A new website is helping stressed-out Paris dwellers who don't have the time or money to escape the urban grind. The French capital is surrounded by pockets of quiet parks, lush forests, waterways and open fields – all just a short train ride away. "Randonnée Autour de Paris" helps you get there.
According to Candice Poitrey, all you need is a train ticket, a good pair of shoes, a hat (or raincoat, depending on the weather), lunch, and your sense of adventure.
And perhaps a decent map.
This is where Poitrey's website, Randonnée Autour de Paris (Hiking around Paris), comes in handy. It is an interactive map featuring over 20 itineraries she has tested ranging in distance from 7 to 44 kilometres per round trip.
They are based on the trails already marked out by the French Federation of Hiking, known as the GR1, which tally up to some 550 kilometres around Paris.
Each walk fits into a day trip which involves jumping on a train at one of the major Parisian stations and heading to the "mysterious" land beyond the suburbs.
“When you live in Paris, it can feel like you're living in a jail, with walls and pollution,” says Poitrey. “But if you know how to find nature – and how to get back – it can ease the frustration. I have 20 possibilities and honestly I feel freer. It's really empowering."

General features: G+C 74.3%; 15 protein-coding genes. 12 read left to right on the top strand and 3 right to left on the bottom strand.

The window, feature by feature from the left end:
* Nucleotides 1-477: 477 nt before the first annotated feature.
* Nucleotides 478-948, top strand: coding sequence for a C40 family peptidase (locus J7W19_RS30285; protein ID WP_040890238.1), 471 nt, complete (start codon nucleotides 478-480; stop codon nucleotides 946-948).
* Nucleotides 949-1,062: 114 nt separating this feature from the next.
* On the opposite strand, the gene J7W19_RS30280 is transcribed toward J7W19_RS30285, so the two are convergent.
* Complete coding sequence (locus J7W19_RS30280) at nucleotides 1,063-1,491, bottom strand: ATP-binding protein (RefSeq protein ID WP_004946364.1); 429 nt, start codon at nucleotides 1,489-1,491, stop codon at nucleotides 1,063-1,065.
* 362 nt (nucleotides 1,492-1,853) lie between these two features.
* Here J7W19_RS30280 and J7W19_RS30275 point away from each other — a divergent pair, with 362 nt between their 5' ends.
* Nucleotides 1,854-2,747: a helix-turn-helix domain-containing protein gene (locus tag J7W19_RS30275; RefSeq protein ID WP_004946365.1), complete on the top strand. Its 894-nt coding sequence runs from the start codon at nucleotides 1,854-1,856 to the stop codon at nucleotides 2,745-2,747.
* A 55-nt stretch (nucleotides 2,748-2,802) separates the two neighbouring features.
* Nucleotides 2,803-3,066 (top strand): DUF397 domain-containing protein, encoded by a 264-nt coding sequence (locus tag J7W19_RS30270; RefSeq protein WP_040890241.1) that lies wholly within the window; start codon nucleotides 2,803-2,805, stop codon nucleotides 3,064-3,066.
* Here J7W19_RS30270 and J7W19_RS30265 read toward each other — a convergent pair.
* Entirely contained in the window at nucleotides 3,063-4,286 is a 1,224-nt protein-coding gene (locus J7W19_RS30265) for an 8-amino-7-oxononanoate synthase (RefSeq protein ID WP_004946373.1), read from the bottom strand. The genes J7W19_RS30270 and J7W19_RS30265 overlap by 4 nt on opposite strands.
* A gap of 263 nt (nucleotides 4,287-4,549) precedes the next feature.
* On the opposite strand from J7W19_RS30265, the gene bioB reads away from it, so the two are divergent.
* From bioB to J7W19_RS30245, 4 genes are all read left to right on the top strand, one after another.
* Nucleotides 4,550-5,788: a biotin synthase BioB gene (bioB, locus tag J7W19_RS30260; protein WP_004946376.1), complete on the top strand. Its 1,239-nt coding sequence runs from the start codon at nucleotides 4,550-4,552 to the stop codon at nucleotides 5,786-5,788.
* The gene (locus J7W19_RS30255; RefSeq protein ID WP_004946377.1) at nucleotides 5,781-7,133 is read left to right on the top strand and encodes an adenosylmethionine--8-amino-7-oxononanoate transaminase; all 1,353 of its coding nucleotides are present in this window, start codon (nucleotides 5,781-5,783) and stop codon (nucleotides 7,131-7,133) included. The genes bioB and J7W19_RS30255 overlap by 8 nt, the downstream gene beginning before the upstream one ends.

When she moved to Paris, Poitrey, an amateur hiker originally from Dijon, found it hard to reconnect with nature – one element which led to her creating the website.
Beyond the city walls
She also felt it was interesting to show people what she found, in a light-hearted way, to motivate them with tips accompanied by images of beautiful nature scenes.
Her love of media and photography led her to create mini films, complete with music, for each of the walks which provides a preview of what to expect. Without giving it all away, of course.
“I think we're luckier than other people in France – we have access to nature with public transport.”
Poitrey is now looking into making an English language edition of the site – and maybe even taking it further, extending to other cities.
“I hope it will change the lives of Parisians, because it changed my life,” she enthuses.